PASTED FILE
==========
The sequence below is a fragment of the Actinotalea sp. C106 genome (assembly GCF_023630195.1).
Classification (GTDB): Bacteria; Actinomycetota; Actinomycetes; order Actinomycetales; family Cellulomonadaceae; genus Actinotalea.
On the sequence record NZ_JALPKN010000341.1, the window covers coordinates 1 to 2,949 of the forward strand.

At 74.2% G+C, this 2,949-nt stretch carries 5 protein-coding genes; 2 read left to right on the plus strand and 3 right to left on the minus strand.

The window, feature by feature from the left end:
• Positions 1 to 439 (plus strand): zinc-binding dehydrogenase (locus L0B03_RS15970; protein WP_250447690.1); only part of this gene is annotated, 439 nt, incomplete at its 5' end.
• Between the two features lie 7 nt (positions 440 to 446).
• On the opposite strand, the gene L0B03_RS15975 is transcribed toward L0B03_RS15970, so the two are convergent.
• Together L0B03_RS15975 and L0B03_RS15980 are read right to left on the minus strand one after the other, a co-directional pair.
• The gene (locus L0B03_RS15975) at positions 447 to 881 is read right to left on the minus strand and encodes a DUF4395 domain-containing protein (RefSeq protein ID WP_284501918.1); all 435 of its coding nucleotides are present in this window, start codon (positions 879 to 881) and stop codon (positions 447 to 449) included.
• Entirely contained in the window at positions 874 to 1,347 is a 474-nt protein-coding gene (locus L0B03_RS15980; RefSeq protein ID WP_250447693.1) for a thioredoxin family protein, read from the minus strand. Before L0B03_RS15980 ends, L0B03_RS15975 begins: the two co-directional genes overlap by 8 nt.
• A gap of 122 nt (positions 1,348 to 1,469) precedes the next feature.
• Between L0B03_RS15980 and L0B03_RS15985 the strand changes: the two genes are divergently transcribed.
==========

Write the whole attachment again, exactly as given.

The sequence below is a fragment of the Actinotalea sp. C106 genome (assembly GCF_023630195.1).
Classification (GTDB): Bacteria; Actinomycetota; Actinomycetes; order Actinomycetales; family Cellulomonadaceae; genus Actinotalea.
On the sequence record NZ_JALPKN010000341.1, the window covers coordinates 1 to 2,949 of the forward strand.

At 74.2% G+C, this 2,949-nt stretch carries 5 protein-coding genes; 2 read left to right on the plus strand and 3 right to left on the minus strand.

The window, feature by feature from the left end:
• Positions 1 to 439 (plus strand): zinc-binding dehydrogenase (locus L0B03_RS15970; protein WP_250447690.1); only part of this gene is annotated, 439 nt, incomplete at its 5' end.
• Between the two features lie 7 nt (positions 440 to 446).
• On the opposite strand, the gene L0B03_RS15975 is transcribed toward L0B03_RS15970, so the two are convergent.
• Together L0B03_RS15975 and L0B03_RS15980 are read right to left on the minus strand one after the other, a co-directional pair.
• The gene (locus L0B03_RS15975) at positions 447 to 881 is read right to left on the minus strand and encodes a DUF4395 domain-containing protein (RefSeq protein ID WP_284501918.1); all 435 of its coding nucleotides are present in this window, start codon (positions 879 to 881) and stop codon (positions 447 to 449) included.
• Entirely contained in the window at positions 874 to 1,347 is a 474-nt protein-coding gene (locus L0B03_RS15980; RefSeq protein ID WP_250447693.1) for a thioredoxin family protein, read from the minus strand. Before L0B03_RS15980 ends, L0B03_RS15975 begins: the two co-directional genes overlap by 8 nt.
• A gap of 122 nt (positions 1,348 to 1,469) precedes the next feature.
• Between L0B03_RS15980 and L0B03_RS15985 the strand changes: the two genes are divergently transcribed.